Negative impacts from COVID-19 plant disruptions and a weak foodservice sector resulted in first fiscal quarter net income for Tyson Foods of $467 million, or $1.28 cents per share, down 8.2% from $509 million, or $1.38 per share, in the year-ago period.
The Springdale-based meat giant said earnings were adjusted from $1.94 a year ago because of the $320 million in legal costs related to legal settlements and a $6 million restructuring charge in the beef segment. The adjusted earnings beat the Wall Street consensus of $1.50 per share. Total revenues were $10.46 billion, down from $10.815 billion a year ago.
Tyson reported direct impact costs from COVID-19 at $120 million in the quarter ending Jan. 2, saying the pandemic continues to hinder overall operating results. The company expects those costs will be $420 million this year, saying some costs may be permanent.
Tyson’s operating income was $705 million in the quarter, down from $758 million a year ago. This includes an operating loss of $216 million in the chicken segment from the price-fixing settlement and rising grain costs. Tyson said its chicken segment did see some improvements in the quarter and on an adjusted basis (before the settlement) operating income was $104 million, up from $78 million a year ago.
“We delivered strong operating earnings performance, exceeding $1 billion in operating income for the quarter,” said Dean Banks, president and CEO of Tyson Foods. “This performance was driven by higher earnings in our Prepared Foods, Beef, and Chicken segments and demonstrates our effectiveness in addressing customer and consumer needs, while continuing to manage the ongoing effects of the global pandemic. I am exceptionally proud of our global team for their contributions to this strong result.”
BEEF, PORK AND CHICKEN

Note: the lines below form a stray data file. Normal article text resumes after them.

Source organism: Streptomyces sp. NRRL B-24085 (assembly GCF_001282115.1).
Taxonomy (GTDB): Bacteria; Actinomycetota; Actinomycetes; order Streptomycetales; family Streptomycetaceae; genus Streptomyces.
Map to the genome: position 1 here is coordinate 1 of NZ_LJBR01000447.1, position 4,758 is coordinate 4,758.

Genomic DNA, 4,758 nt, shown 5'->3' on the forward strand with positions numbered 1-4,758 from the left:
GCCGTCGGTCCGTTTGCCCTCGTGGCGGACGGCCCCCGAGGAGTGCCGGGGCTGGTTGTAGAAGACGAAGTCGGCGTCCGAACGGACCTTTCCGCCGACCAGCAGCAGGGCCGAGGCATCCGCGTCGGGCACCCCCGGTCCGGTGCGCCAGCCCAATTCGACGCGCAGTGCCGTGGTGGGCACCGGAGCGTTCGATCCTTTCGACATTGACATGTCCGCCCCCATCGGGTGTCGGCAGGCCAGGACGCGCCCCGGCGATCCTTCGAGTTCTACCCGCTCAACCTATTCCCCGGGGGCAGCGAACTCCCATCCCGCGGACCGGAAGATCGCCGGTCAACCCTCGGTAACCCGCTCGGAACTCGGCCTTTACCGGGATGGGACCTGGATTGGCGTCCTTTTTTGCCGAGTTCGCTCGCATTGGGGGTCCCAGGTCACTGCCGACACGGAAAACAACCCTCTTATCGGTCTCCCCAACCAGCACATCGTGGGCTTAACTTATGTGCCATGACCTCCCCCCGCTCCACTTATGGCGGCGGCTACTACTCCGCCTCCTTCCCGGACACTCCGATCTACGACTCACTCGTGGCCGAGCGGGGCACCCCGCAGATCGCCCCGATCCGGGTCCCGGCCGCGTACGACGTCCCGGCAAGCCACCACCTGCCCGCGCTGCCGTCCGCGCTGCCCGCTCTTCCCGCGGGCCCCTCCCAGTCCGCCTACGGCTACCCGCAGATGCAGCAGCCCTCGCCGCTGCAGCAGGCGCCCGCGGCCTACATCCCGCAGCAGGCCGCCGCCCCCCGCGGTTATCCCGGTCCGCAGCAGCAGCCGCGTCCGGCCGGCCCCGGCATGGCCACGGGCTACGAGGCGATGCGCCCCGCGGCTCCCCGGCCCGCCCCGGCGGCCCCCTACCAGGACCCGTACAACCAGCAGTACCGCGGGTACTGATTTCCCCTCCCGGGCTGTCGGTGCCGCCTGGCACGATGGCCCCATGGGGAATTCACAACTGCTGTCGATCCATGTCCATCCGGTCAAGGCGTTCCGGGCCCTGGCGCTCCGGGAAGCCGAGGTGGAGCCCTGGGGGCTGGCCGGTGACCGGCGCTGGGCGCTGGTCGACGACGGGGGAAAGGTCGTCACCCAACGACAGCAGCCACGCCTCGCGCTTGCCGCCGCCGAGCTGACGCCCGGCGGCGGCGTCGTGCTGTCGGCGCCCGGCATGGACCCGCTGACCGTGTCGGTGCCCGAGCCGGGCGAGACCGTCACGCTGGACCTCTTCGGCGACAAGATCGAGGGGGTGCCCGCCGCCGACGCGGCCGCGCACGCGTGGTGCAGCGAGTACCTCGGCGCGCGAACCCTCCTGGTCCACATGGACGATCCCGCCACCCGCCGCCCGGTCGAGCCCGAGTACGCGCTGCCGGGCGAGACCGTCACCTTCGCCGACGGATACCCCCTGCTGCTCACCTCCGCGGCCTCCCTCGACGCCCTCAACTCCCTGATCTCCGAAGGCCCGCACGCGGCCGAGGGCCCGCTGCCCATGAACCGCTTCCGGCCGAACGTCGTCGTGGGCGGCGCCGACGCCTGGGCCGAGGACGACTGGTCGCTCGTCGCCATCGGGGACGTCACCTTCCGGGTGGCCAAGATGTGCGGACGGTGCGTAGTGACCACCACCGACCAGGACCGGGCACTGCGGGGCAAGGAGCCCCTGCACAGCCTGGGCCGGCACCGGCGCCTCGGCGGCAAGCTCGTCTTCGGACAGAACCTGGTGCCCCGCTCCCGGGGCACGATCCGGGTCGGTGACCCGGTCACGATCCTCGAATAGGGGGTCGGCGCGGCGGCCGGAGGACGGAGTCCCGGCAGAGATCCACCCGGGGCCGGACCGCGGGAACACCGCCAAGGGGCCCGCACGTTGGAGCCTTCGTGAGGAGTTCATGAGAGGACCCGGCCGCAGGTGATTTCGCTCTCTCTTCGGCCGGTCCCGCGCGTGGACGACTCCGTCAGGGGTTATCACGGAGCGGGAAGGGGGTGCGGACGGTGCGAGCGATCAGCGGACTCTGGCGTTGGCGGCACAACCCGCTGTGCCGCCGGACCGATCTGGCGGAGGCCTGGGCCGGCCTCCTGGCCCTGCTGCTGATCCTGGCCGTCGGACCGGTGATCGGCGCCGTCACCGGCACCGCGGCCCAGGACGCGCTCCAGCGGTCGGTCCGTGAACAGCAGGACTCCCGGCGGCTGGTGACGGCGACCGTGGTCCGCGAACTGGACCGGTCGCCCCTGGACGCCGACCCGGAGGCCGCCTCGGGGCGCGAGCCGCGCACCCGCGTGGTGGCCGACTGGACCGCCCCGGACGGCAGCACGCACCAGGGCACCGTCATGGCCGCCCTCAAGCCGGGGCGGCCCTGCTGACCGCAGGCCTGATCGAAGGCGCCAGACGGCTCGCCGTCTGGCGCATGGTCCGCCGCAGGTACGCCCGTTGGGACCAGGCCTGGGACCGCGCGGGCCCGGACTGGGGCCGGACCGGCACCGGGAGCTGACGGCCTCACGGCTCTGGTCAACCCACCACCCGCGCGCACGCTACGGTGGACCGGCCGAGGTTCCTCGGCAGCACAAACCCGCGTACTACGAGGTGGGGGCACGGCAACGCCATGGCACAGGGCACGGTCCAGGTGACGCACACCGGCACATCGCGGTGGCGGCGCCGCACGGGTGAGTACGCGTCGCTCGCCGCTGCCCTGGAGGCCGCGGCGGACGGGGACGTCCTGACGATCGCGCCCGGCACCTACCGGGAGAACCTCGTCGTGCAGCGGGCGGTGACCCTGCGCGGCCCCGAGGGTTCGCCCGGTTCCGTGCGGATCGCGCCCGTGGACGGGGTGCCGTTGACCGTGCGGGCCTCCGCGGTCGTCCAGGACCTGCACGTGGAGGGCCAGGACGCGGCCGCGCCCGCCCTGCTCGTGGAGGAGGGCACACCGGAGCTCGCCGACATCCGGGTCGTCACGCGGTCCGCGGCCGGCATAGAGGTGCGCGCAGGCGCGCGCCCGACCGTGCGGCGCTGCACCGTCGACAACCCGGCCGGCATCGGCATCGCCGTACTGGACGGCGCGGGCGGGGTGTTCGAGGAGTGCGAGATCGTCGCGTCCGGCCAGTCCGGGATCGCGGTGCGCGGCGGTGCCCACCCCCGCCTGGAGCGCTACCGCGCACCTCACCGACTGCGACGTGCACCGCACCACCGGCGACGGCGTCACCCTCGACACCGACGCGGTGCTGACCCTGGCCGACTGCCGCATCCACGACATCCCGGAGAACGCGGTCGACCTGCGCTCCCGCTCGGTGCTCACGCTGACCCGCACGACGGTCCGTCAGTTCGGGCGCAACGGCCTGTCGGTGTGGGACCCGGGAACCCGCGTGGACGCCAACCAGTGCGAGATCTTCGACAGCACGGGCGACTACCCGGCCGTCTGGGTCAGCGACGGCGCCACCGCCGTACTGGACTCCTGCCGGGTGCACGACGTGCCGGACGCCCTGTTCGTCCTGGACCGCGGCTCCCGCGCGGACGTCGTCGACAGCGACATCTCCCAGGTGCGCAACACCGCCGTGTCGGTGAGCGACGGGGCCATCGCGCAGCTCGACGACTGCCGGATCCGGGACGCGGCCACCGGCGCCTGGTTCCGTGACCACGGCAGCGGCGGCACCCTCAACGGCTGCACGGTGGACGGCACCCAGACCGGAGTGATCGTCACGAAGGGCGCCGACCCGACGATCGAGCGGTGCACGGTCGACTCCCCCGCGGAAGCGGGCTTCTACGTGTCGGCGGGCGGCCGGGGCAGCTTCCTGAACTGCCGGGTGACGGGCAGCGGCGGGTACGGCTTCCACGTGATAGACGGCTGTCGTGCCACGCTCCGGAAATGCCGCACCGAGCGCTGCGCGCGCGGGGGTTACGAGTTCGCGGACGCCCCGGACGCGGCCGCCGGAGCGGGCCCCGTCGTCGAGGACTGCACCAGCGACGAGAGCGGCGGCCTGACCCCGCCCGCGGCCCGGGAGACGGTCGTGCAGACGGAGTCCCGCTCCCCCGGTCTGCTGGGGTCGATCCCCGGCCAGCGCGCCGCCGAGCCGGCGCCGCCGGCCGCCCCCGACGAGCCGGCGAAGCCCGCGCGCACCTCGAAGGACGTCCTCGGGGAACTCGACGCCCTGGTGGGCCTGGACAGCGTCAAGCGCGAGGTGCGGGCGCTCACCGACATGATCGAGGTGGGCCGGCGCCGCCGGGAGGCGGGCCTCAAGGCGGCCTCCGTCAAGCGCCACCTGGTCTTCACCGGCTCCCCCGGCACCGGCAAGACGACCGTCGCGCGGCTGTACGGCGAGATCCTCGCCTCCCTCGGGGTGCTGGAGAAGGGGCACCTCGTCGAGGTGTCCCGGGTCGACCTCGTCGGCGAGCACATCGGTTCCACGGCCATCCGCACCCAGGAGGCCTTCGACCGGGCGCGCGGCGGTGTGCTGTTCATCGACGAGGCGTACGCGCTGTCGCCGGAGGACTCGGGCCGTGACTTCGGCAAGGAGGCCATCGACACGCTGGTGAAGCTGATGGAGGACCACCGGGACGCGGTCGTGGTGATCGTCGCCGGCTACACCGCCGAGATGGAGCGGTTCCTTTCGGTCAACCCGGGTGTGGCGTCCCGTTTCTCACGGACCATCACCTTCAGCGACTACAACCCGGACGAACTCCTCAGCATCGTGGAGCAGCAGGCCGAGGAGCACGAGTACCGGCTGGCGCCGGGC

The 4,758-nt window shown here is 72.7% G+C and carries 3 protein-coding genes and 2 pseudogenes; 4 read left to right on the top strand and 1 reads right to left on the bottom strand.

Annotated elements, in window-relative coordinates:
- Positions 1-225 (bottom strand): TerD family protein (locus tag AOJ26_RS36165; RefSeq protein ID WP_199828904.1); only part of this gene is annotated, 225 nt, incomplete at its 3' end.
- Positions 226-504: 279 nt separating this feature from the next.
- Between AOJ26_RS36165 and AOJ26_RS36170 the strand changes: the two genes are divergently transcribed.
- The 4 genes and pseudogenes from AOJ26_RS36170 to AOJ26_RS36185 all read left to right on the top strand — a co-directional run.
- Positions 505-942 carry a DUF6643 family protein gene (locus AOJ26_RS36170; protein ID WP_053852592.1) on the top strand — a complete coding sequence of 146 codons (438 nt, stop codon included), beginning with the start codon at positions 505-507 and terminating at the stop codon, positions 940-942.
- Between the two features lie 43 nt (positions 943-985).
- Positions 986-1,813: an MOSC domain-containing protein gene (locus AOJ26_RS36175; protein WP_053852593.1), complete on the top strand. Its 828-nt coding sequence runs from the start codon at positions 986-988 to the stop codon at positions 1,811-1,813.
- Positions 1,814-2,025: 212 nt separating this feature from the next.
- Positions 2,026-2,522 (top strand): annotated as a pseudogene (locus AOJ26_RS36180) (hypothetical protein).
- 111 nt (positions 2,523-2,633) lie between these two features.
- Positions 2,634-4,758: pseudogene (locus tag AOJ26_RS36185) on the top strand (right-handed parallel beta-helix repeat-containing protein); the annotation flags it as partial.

Tyson’s beef segment reported a stellar quarter with an operating income of $528 million, an operating margin of 13.2%, up from $342 million, and a margin of 8.9% in the year-ago period. Beef sales rose to $3.987 billion, up 5.6% from a year ago, on slightly lower volumes.
“Operating income increased due to strong demand as we continued to optimize revenues relative to live cattle supply, partially offset by production inefficiencies and direct incremental expenses related to COVID-19. Additionally, operating income in the first quarter of fiscal 2021 was impacted by a cattle supplier’s misappropriation of Company funds, which resulted in a $55 million gain related to the recovery of cattle inventory as compared to a $68 million loss recognized in the first quarter of fiscal 2020,” Tyson noted in the release.
Tyson expects its beef segment to deliver similar results this year as production is expected to be flat to 2020 levels.
Tyson’s pork segment was weaker in the period, with an operating income of $116 million, down from $191 million a year ago. Operating margin fell to 8.1% from 13.9% the prior-year period. Tyson attributed the operating income decrease to production inefficiencies and direct incremental expenses related to COVID-19 as well as periods of compressed pork margins as livestock costs increased faster than sales prices. Pork sales were $1.439 billion, down 3%.
Tyson expects its pork segment will produce strong operating results this year, but lower than the stellar 2020 results.